This semester I stumbled on a creative teaching tool that surprised both me and my students. It turned out to be effective and enjoyable, and it was a quiz. I used the tool in a ...
This semester I stumbled on a creative teaching tool that surprised both me and my students. It turned out to be effective and enjoyable, and it was a quiz. I used the tool in a survey of church history course. Like most history courses, this one has lots of content and has tended to be lecture-heavy. I decided to set myself the goal of using as many different creative methods as I could and using at least one in each class. I was continually asking myself, “How can I teach this in a way other than lecturing?”
I hold to the philosophy in learning history that dates and details are much less significant than people and movements. This perspective was birthed when I finally realized that history was the stories of real people who, by their actions, shaped my life in our world. I don't require students to memorize dates to recite on a test and then promptly forget, but I do want them to know sequences and cause-effect relationships. I'm interested in their being able to connect past events to each other and to the present. For example, in the Church History survey course, it doesn't matter whether Johannes Gutenberg invented the movable type printing press in 1440 or 1450, and it doesn't matter whether Martin Luther nailed the 95 Theses to the church door in 1517 or 1527. But students do need to know that Gutenberg's press was fully functional before Luther's theses were written and that the ability to print and distribute multiple copies was a significant factor in the relatively rapid spread of the Protestant Reformation.
Having said this, in a survey course that covers 2,000 years in 13 weeks, it is necessary for us to review names, dates, and events from time to time, and to find the gaps in student information and understanding. So, at the end of the first of five units I prepared a simple, 14-question objective quiz that included the main names and events we had covered. I needed to revisit the high points of the unit.
When I distributed paper copies of the quiz there were the usual groans, especially since no quizzes had been described in the syllabus or given in previous classes. However, when I started giving the instructions, the groaning stopped. Students were to complete the quiz working in pairs, and they could use their notes. I would not collect or grade the quizzes. Suddenly the classroom changed. Instead of complaining, there was animated conversation. Students lit into the project with enthusiasm, trying to guess the answers, scrolling through their notes to find the ones they didn't know, and reminding each other of details associated with the topics on the quiz. After a few minutes we reviewed the answers. There were cheers for correct answers and sighs for wrong ones, especially if students had disagreed with their partners on the answer. At the end they quickly totaled their scores and eagerly shared with their classmates how well they'd done.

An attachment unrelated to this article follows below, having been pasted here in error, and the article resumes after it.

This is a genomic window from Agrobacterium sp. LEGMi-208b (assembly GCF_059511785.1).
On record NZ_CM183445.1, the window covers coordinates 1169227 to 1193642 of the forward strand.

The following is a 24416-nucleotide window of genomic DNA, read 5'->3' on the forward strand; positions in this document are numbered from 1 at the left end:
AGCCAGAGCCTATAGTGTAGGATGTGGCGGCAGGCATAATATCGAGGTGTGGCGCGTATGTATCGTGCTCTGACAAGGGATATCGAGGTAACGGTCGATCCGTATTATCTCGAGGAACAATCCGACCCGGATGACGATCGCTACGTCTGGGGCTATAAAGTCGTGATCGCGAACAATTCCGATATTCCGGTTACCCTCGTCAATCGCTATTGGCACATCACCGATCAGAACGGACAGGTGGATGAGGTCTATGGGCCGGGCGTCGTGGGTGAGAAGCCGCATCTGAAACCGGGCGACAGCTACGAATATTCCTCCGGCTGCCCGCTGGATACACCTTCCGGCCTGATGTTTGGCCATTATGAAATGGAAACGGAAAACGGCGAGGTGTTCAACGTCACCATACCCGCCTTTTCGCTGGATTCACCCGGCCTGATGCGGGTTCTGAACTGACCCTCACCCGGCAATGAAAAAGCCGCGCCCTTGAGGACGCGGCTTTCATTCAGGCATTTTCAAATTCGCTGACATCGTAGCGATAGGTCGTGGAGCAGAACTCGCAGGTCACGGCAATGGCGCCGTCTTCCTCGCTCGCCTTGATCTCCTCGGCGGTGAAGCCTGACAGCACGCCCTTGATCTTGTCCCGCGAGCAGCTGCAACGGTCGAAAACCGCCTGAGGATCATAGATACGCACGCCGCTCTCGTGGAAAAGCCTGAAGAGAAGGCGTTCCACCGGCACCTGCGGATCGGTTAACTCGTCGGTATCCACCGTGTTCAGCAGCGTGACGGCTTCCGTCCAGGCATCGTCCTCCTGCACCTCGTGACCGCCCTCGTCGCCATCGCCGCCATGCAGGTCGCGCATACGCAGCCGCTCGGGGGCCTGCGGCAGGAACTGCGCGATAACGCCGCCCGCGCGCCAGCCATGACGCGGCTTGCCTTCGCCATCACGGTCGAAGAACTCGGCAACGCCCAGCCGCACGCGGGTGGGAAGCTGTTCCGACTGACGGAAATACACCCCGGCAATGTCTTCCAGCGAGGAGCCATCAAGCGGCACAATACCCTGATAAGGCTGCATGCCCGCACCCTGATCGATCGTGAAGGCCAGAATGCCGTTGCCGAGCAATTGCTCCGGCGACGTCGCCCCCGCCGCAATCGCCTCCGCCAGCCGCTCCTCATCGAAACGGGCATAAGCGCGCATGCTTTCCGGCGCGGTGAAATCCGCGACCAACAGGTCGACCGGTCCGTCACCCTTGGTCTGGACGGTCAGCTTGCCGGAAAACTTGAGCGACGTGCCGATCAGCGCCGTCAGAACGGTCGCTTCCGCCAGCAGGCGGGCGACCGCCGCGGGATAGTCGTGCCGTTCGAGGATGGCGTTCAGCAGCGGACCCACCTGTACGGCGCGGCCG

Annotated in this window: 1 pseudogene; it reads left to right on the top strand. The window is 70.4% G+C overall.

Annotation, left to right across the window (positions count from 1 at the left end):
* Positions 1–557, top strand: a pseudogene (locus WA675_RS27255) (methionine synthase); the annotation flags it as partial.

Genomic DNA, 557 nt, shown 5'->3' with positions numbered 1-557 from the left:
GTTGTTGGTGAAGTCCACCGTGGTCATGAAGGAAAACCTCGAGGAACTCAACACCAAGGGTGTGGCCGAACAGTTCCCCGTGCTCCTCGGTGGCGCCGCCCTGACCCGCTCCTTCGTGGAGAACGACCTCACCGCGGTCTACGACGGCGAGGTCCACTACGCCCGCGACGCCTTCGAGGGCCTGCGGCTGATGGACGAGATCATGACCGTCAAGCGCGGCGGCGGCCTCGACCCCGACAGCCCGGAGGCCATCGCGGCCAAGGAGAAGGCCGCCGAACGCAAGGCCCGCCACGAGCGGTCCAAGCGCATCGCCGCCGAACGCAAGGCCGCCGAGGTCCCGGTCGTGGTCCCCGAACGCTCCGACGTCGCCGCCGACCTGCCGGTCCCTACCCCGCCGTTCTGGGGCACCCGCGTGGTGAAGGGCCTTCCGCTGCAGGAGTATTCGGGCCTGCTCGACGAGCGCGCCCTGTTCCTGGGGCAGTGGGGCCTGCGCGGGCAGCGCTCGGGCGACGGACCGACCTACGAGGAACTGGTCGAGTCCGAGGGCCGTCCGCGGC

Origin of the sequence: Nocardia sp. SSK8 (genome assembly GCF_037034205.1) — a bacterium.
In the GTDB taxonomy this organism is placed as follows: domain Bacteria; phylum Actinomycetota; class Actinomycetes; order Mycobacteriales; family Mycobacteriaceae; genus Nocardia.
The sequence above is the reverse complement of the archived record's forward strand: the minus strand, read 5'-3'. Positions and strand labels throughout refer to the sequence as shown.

I was amazed! Without fully thinking it through, I had discovered an enjoyable way to refresh the students' memories about the significant material in the unit—twice. They reviewed the material as they answered the questions, and then again when we corrected their answers.
On the spot, I labeled this activity the “unquiz.” The idea worked so well, we used an unquiz at the end of each of the next three units. Each of those quizzes contained between 15 and 20 questions (determined by how many I could fit on a single sheet of paper), and they were greeted with equal energy. At the end of the semester I asked students to complete an anonymous survey about the impact on learning of the various methods I had used; 65 percent of the class members said the unquiz had helped them learn.
Virtually all of us who teach agree on the need for assessment. It helps us know whether students have mastered the material and the skills associated with it. However, as tests grow in importance, more students struggle with test anxiety. For most students, some anxiety serves as a motivator to prepare; for others, test anxiety is crippling. Although brief objective quizzes are not necessarily good indicators of learning and usually measure only a student's ability to memorize and regurgitate, in this application they served as a refresher and a talking point without the influence of test anxiety. Students discovered for themselves what they didn't know rather than its being shown to them by a letter or numerical grade.
And so the unquiz will remain as part of my teaching toolbox. Like every other teaching tool, it will need to be used with care and not overused, but it seems worthy of repetition.
Contact Janet Starks at firstname.lastname@example.org.